Let’s have class outside!

Birds chirping and fat bumble bees lazily flying to and fro, enmeshed with the smell of fresh-cut grass, reminds us that spring has arrived and, yet, something seems amiss.

As the warm winds begin to blow across Guilford’s campus, I’m not immune to the spring fever that is best described by author Mark Twain: “It’s spring fever. That is what the name of it is. And when you’ve got it, you want — oh, you don’t quite know what it is you do want, but it just fairly makes your heart ache, you want it so!”

There I was, dashing into Duke Hall en route to class, nearly running over prospective classmates taking a tour and I heard the tour guide say, “And when the weather is nice, you’ll notice classes taught out in the grassy areas.”

Those words caused me to think of the last time I enjoyed a class on the lawn: it had been years. I don’t know if I’m the only one, but I think breaking the monotony of the institutional nature of the classroom and going outside once in a while seems healthy in a holistic way.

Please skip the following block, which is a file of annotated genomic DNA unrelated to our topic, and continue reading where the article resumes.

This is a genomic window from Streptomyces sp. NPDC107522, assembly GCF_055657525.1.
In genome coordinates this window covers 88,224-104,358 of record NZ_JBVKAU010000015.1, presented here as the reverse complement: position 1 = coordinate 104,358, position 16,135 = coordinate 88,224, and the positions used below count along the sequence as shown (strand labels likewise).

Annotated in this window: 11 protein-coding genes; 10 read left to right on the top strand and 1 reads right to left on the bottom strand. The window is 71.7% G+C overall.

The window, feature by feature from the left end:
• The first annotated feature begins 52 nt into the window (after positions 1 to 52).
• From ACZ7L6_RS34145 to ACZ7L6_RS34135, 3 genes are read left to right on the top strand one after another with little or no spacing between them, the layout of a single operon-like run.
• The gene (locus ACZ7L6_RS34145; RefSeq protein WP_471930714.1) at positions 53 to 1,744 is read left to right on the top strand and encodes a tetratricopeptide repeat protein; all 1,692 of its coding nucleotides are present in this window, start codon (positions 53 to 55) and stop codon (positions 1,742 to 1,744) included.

Having classes outside connects us to school and grounds intimately and helps build community in ways that are uniquely Guilford.

In a Guilfordian survey of 30 students, 30 percent said that the idea of having classes in the yard was a selling point of coming to Guilford, while 13.3 percent said having class outdoors didn’t affect their decision.

Having classes outdoors can be a fun and relaxing way to make students feel more comfortable with professors and their peers.

It’s understandable that classrooms are necessary for their utility, and it makes sense that some professors prefer to hold class indoors based the requirements of a particular subject. Surely one wouldn’t have a biology lab in the middle of the quad.

It is also true that class outside can become quite distracting due to noise, people, animals and allergies. However, there is a flip side to that coin.

“The institutionalization of education has diminished the connection that students and professors alike have with the natural world,” said first-year Briana Halliwell. “It has conditioned us to believe that indoor comforts cannot be obtained through nature, which isn’t necessarily true.”

While I’m not the stereotypical “tree hugger,” I think it is vital that students are given the chance to experience firsthand the natural world and life outside of a classroom or book. Holding more classes outside is one step in the right direction, and will provide a change of scenery and a healthy approach to education that no technology could ever provide.